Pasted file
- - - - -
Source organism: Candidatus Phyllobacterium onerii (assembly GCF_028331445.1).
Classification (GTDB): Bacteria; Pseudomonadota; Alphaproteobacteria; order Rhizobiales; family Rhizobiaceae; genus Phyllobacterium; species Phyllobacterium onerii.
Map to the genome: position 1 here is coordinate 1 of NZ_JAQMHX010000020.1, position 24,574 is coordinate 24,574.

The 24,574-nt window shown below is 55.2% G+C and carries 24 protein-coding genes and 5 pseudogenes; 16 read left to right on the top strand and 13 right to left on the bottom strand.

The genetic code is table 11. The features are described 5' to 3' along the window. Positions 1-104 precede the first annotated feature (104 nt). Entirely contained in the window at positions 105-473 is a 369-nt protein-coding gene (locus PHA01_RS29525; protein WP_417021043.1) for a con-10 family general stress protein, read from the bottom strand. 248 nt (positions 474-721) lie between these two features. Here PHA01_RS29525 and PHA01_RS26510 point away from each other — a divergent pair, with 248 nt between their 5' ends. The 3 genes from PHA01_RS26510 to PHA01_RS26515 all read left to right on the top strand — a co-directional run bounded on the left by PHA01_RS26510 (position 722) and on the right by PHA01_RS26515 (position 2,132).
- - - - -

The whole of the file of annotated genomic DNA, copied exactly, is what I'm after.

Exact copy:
Source organism: Candidatus Phyllobacterium onerii (assembly GCF_028331445.1).
Classification (GTDB): Bacteria; Pseudomonadota; Alphaproteobacteria; order Rhizobiales; family Rhizobiaceae; genus Phyllobacterium; species Phyllobacterium onerii.
Map to the genome: position 1 here is coordinate 1 of NZ_JAQMHX010000020.1, position 24,574 is coordinate 24,574.

The 24,574-nt window shown below is 55.2% G+C and carries 24 protein-coding genes and 5 pseudogenes; 16 read left to right on the top strand and 13 right to left on the bottom strand.

The genetic code is table 11. The features are described 5' to 3' along the window. Positions 1-104 precede the first annotated feature (104 nt). Entirely contained in the window at positions 105-473 is a 369-nt protein-coding gene (locus PHA01_RS29525; protein WP_417021043.1) for a con-10 family general stress protein, read from the bottom strand. 248 nt (positions 474-721) lie between these two features. Here PHA01_RS29525 and PHA01_RS26510 point away from each other — a divergent pair, with 248 nt between their 5' ends. The 3 genes from PHA01_RS26510 to PHA01_RS26515 all read left to right on the top strand — a co-directional run bounded on the left by PHA01_RS26510 (position 722) and on the right by PHA01_RS26515 (position 2,132).